‘I’ve been abducted by aliens’

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Ms. S reported no daytime sleep attacks, cataplexy, or rapid onset of dreaming. Because her reported AAEs were spread out and the last occurred approximately 5 years ago, I decided against conducting a sleep study because it likely would be low yield and costly. I reached a diagnosis of sleep paralysis-familial type, chronic based on:

  • an absence of organic or psychiatric dysfunction
  • a familial pattern of sleep disturbances
  • the temporal pattern and description of her symptoms (Table 2).11
All of Ms. S’s episodes occurred at night or times of quiet restfulness. She usually slept on her back, which may be a risk factor for sleep paralysis.12

Table 2

Diagnostic criteria for sleep paralysis

A. Patient complains of inability to move the trunk or limbs at sleep onset or upon awakening
B. Brief episodes of partial or complete skeletal muscle paralysis
C. Episodes can be associated with hypnagogic (preceding sleep) hallucinations or dreamlike mentation
D. Polysomnographic monitoring demonstrates at least 1 of the following:
  1. Suppression of skeletal muscle tone
  2. A sleep-onset REM period
  3. Dissociated REM sleep
E. Symptoms are not associated with other medical or mental disorders, such as hysteria or hypokalemic paralysis
Minimal criteria are A plus B plus E
Note: If symptoms are associated with a familial history, the diagnosis is sleep paralysis-familial type. If symptoms are not associated with a familial history, the diagnosis is sleep paralysis-isolated type
Severity criteria
Mild: Moderate: >1 episode per month but Severe: ≥1 episode per week
Duration criteria
Acute: ≤1 month
Subacute: >1 month but Chronic: ≥6 months
REM: rapid eye movement
Source: Reference 11

TREATMENT: Reassurance, therapy

Effective treatment for Ms. S required helping her to understand that an organic condition was the foundation of her experiences. I began by conveying the sleep paralysis diagnosis and my understanding of the occupational and personal consequences that this condition had had for her. I explained the physiology of sleep paralysis and that memories or hallucinations (dreamlike mentation) are preserved in an extremely vivid fashion because her eyes are open. I acknowledged the realistic character of her experiences and the resulting symptoms of posttraumatic stress disorder (PTSD).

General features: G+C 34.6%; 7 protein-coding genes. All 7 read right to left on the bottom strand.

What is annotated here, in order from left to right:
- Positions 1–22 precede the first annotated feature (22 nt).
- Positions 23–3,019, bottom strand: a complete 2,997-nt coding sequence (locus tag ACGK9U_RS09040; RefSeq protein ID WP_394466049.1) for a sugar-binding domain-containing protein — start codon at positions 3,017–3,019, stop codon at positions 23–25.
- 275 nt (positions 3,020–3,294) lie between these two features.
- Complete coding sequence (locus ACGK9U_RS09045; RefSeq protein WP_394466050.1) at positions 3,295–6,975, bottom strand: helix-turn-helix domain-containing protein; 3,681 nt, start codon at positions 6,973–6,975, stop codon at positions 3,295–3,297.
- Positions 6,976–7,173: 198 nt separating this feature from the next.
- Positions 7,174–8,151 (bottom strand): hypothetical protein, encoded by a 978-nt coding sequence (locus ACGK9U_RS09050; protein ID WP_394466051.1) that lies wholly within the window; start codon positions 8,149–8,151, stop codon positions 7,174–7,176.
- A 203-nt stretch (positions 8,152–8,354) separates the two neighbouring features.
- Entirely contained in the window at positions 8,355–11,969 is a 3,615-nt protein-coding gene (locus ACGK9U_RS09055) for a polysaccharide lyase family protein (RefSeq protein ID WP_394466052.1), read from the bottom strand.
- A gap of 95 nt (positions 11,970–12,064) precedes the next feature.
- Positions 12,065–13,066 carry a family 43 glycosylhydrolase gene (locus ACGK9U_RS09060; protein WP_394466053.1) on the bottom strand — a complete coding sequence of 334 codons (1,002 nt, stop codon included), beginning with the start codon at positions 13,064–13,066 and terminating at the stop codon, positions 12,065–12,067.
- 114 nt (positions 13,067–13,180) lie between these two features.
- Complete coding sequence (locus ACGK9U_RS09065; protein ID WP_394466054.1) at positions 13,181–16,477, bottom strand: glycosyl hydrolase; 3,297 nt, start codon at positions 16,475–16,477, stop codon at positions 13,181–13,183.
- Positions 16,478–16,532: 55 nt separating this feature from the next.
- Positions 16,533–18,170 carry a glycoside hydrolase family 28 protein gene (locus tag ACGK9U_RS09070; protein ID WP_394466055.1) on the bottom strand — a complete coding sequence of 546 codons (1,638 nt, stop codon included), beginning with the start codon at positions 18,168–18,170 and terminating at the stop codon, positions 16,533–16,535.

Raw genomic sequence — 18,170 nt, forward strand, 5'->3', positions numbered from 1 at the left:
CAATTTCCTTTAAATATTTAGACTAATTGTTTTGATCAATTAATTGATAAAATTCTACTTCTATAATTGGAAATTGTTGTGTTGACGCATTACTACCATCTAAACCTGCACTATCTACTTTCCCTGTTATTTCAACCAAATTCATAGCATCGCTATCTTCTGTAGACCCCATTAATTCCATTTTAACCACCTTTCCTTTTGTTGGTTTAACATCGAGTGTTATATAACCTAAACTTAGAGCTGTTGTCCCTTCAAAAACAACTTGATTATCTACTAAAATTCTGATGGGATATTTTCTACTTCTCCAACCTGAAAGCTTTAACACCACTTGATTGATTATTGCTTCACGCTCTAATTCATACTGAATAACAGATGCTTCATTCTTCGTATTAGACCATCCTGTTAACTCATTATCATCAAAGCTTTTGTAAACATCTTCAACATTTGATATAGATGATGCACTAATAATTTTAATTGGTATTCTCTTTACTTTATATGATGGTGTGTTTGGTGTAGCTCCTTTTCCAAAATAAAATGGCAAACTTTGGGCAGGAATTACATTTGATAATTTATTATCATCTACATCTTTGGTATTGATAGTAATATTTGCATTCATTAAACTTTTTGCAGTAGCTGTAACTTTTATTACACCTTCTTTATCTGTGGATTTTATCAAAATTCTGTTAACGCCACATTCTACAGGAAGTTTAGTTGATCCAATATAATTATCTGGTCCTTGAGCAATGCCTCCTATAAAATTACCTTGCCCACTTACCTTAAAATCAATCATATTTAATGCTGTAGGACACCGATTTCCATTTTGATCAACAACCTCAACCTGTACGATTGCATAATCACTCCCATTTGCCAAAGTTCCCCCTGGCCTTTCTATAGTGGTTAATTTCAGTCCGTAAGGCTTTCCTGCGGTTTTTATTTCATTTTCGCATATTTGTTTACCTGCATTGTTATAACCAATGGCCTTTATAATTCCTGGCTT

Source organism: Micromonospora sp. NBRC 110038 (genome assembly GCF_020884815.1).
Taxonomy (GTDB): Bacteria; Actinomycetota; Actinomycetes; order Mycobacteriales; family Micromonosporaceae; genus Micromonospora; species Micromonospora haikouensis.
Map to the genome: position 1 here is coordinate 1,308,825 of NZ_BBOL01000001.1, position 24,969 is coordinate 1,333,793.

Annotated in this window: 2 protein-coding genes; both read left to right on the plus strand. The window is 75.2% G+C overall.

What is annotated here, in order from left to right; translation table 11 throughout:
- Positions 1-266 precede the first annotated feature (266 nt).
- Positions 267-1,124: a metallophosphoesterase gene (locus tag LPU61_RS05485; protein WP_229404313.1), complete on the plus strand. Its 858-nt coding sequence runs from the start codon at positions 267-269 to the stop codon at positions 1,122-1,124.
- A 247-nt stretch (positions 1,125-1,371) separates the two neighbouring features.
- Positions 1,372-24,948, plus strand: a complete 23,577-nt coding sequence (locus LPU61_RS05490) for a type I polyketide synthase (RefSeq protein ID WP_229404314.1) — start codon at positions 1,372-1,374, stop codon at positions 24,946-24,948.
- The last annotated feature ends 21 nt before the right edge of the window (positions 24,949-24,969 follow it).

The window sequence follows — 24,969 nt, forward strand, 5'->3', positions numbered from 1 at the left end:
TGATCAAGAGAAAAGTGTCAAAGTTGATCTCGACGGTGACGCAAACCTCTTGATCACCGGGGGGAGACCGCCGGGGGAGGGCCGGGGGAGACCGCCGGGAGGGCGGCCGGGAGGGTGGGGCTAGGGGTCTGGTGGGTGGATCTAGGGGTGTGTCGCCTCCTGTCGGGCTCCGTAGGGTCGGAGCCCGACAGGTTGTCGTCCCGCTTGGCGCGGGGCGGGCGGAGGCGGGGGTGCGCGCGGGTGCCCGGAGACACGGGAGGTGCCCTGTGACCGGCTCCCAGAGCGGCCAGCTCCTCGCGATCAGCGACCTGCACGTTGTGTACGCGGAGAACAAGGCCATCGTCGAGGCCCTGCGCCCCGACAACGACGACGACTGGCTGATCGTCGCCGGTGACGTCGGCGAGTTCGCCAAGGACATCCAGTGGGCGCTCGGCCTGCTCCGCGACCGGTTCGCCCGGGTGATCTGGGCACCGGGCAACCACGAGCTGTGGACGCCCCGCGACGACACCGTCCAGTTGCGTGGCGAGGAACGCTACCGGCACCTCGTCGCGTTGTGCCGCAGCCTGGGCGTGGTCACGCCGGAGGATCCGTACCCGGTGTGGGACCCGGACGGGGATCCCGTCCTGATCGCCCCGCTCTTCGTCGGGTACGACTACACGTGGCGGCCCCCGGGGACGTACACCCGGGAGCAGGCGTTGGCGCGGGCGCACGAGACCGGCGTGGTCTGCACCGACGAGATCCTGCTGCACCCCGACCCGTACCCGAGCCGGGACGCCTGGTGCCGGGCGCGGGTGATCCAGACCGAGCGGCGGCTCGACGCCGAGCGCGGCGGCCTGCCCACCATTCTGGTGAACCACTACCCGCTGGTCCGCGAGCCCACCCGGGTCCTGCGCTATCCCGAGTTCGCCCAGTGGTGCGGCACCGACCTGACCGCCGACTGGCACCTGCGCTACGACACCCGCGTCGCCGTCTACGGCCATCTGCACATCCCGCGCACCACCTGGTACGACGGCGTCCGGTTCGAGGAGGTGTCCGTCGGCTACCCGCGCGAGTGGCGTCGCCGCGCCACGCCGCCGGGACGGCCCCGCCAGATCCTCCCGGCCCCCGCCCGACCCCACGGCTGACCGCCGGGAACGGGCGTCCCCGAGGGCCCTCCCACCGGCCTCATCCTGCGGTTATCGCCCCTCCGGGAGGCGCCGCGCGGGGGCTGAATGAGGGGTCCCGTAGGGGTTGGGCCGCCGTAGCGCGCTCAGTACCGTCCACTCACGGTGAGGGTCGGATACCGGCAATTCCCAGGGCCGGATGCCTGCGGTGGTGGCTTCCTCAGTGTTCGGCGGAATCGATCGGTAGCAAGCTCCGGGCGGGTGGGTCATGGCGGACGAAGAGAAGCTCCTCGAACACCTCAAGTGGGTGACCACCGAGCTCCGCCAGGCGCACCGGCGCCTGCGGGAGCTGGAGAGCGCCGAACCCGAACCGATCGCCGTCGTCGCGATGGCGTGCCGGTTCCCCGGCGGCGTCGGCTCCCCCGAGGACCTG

I refer Ms. S to a therapist for psychotherapy. The therapist begins by using trauma informed techniques to address Ms. S’s PTSD. As she improves, her therapy evolves into a combination of narrative and supportive psychotherapy, and then family systems therapy to address issues with her daughter and mother.

In a follow-up visit 1 year after beginning treatment, Ms. S cites multiple improvements, with no recurrence of sleep paralysis episodes. She continues to take sertraline, which relieves her depression and anxiety, and methylphenidate to improve her attention and concentration. She has taken on more responsibility at home, cleaning, preparing meals, helping her daughter choose a college, and attending to her mother’s health issues. Ms. S still has difficulties with her sleep patterns, and her new psychiatrist is exploring the possibility of a bipolar component to her mood disorder.

The authors’ observations

Like other traumas, AAE can induce symptoms of acute or chronic PTSD. The various psychoses, personality disorders, and dissociative disorders that could account for abduction experiences are characterized by delusions, so conduct ongoing assessment for these conditions in patients who report AAE. However, evidence suggests that serious psychopathology is no more common among “abductees” than among the general population.12

Persons reporting AAE exhibit physiologic reactivity as profound as that of survivors of combat or sexual assault.13 This reactivity confirms that the emotional power of the memory is as evocative and problematic as the physiologic reactions attributable to genuine (documented) traumatic events. Because patients have difficulty differentiating these hallucinations from actual events, they experience emotional pain and suffering. Fifty-seven percent of sleep paralysis patients who report AAE attempt suicide.14

Offer patients with AAE psychotherapy to deal with long-term effects of trauma and problems with mood, sleep, daily functioning, and/or relationships.

There are no FDA-approved medications for treating sleep paralysis. Pharmacotherapy can be used to address psychiatric symptoms such as the depression and anxiety Ms. S exhibited.

Related resources

  • American Academy of Sleep Medicine. International classification of sleep disorders, revised: diagnostic and coding manual. Chicago, IL: American Academy of Sleep Medicine; 2001:166-9.
  • Cheyne JA. Sleep paralysis and associated hypnagogic and hypnopompic experiences. http://watarts.uwaterloo.ca/~acheyne/S_P.html.
Drug brand names

  • Methylphenidate • Ritalin
  • Quetiapine • Seroquel
  • Sertraline • Zoloft

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